A friend was planning to give it away and asked it I wanted it. I said sure, figuring I can always donate it to a library later if I don't want to keep it. As it stands, I don't think I've read anything of Carr's since The Alienist, which my dad gave to me back in the misty days of junior high. I can't tell you if I enjoyed that book or not, since I probably read it grudgingly, as that was my default response to pretty much anything my parents offered or requested at that time.
In this case, Carr has eschewed stories set during Teddy Roosevelt's tenure as New York City police commissioner in favor on a Sherlock Holmes tale. Mycroft Holmes requests Sherlock and Watson travel to Scotland, where two men involved in the upcoming renovation of the west tower of Holyroode - where Mary, Queen of Scot often stayed until a man named Rizzio, the Italian secretary in question, was murdered by people who didn't want Mary hanging about any dadgumed Catholics - have been found dead, stabbed many, many times. Holmes confounds Watson by not immediately dismissing the notion that the ghost of Rizzio has something to do with it all. I will admit I was also confounded because having Holmes admit the possibility of the supernatural seemed as out of place as having Scooby-Doo contend with real werewolves and ghosts of space aliens, rather than cantankerous people in goofy costumes.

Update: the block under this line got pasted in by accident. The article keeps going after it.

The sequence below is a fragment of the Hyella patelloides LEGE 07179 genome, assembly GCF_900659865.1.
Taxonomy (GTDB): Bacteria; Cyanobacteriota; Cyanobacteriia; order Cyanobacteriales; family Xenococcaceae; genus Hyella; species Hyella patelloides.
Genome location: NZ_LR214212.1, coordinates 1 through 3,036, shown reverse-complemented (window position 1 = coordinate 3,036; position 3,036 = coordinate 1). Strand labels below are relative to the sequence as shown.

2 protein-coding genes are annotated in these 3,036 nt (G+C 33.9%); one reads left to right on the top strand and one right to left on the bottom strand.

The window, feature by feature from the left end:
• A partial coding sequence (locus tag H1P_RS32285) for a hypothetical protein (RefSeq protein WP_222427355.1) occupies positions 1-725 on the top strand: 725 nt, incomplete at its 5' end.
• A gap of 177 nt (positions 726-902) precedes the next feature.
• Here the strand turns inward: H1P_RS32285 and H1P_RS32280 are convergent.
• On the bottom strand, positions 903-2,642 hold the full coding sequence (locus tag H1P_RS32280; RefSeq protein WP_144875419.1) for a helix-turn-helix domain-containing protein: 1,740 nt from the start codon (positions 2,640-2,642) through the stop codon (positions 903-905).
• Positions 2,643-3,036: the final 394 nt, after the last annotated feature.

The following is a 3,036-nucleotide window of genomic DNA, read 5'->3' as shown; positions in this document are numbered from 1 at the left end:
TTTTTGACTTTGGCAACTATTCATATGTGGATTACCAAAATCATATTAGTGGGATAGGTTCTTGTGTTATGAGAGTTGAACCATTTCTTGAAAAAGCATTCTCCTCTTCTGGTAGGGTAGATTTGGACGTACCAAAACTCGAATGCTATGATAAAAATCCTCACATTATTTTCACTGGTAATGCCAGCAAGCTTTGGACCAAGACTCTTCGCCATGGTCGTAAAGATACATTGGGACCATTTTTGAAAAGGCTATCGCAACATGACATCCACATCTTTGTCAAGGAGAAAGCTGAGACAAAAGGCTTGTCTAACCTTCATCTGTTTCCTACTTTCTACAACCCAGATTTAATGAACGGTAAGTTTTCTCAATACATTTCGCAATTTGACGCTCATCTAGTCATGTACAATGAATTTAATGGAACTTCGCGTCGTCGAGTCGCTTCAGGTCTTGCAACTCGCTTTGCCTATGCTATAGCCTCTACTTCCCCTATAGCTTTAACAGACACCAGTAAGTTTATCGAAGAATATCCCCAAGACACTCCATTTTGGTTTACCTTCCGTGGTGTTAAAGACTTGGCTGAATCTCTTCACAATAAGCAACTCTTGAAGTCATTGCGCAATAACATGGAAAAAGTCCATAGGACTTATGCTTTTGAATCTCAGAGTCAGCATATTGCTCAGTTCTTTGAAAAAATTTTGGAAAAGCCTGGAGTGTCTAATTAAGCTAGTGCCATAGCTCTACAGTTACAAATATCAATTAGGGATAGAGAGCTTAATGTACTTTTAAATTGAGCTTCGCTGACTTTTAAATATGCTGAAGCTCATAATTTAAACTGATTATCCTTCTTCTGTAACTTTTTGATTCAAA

As it turns out, and as Holmes explains near the end, he meant something different than Watson (and I) thought, but Carr still seems to hint at there being a spirit running around the house, and that it was getting involved in the whole mess for some reason. I've no idea why it would get involved, nor does the book offer an explanation, though horror movies have taught me the best explanation is, "ghosts are jerks". Stop bothering innocent living people, innocent dead people!
The story breezes by; I read it in an afternoon, and it didn't seem to cover more than two or three days. Holmes seemed to know basically what was going on by the time they reached the castle, and put the remaining pieces together by that evening. It wasn't a terribly difficult mystery, seeing as I had most of it figured out before the end. I did make a mistake on how they shattered the bones of one of the victims, but on the whole, things were straightforward. I wouldn't consider it essential reading for a Holmes fan or, a fan of mysteries in general.